I wrote last week about how Carlos Beltran had the highest slugging percentage and the highest OPS in playoff history, and since then he’s actually managed to raise both numbers while also taking over the all-time playoff lead in batting average and on-base percentage too.
After going 2-for-3 with two doubles and a walk last night Beltran is now hitting .400 with a .500 on-base percentage and .897 slugging percentage in eight playoff games for the Cardinals this season.
And here are the updated all-time postseason leaders among players with at least 100 plate appearances:
OBP SLG OPS
CARLOS BELTRAN .489 CARLOS BELTRAN .838 CARLOS BELTRAN 1.327
Lou Gehrig .477 Babe Ruth .744 Babe Ruth 1.211
Babe Ruth .467 Lou Gehrig .731 Lou Gehrig 1.208
Beltran also owns the highest postseason batting average (.378), so he’s basically the all-time playoff leader in everything. And if you prorate his playoff numbers over a full 162-game schedule it works out to .378 with 76 homers, 49 doubles, 135 RBIs, 205 runs, 130 walks, and 49 steals without being caught.
Free agent right-hander Trevor Cahill reportedly has a one-year deal in place with the Athletics, according to MLB.com’s Jane Lee. The exact terms have yet to be disclosed, and as the agreement is still pending a physical, it has not been formally announced by the club.
Cahill, 30, is coming off of a decent, albeit underwhelming year with the Padres and Royals. He kicked off the 2017 season with a 4-3 record in 11 starts for the Padres, then split his time between the rotation and bullpen after a midseason trade to the Royals. By the end of the year, the righty led the league with 16 wild pitches and had racked up a 4.93 ERA, 4.8 BB/9 and 9.3 SO/9 in 84 innings for the two teams.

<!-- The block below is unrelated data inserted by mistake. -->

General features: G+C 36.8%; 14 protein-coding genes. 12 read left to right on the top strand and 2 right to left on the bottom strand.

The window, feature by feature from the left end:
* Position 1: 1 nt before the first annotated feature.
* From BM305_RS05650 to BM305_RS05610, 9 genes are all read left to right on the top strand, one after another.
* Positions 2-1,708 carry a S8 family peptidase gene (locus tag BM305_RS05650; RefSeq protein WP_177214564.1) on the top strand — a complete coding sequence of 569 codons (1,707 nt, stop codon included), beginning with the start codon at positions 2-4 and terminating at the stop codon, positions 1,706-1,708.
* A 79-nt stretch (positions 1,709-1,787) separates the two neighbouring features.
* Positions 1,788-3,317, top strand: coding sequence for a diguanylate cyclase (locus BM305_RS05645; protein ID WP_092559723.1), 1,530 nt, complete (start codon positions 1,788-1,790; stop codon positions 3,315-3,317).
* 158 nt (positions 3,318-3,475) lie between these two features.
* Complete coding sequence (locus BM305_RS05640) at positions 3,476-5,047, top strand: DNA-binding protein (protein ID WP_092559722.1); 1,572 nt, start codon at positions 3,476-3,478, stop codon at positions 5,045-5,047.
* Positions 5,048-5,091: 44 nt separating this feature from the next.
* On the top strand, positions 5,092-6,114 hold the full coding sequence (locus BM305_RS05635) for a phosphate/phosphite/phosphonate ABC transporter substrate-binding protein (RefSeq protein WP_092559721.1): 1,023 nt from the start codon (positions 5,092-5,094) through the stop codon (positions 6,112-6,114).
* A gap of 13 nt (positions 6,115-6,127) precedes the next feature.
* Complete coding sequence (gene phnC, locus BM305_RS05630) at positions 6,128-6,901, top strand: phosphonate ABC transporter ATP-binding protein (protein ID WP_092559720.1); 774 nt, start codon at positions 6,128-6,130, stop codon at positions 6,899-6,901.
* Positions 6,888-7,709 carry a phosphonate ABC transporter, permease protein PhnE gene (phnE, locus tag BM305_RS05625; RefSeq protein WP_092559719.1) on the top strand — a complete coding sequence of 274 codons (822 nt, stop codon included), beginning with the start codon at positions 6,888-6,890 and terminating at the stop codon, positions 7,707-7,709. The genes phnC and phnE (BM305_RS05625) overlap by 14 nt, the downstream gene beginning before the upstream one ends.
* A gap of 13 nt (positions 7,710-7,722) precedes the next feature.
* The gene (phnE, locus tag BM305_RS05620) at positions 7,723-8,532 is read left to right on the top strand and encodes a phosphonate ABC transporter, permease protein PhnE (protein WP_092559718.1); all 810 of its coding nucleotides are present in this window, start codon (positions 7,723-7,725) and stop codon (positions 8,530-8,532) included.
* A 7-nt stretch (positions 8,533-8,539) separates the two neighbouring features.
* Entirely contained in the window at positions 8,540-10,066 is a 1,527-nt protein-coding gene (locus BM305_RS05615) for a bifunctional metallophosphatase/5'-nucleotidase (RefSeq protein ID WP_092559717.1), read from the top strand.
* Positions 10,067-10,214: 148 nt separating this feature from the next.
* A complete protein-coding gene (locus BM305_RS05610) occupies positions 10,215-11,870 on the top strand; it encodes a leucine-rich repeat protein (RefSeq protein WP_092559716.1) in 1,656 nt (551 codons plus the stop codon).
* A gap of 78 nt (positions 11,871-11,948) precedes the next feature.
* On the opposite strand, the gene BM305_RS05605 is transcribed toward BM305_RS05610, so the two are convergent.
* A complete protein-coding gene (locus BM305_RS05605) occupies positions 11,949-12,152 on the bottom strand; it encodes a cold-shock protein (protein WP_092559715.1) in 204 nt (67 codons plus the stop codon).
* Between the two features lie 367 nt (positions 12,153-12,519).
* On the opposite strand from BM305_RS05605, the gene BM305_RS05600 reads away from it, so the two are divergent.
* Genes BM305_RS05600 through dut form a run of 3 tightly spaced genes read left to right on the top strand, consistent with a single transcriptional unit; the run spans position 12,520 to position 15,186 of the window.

The A’s found themselves in desperate need of rotation depth this week after Jharel Cotton announced he’d miss the 2018 season to undergo Tommy John surgery. Right now, the team is considering some combination of Andrew Triggs, Daniel Gossett, Daniel Mengden and Paul Blackburn for the back end of the rotation — a mix that seems unlikely to change in the last two weeks before Opening Day, as Lee points out that Cahill won’t be ready to shoulder a full workload by then. Instead, he’s expected to begin the year in the bullpen and work his way up to a starting role, where the A’s hope he’ll replicate the All-Star numbers he produced with them back in 2010.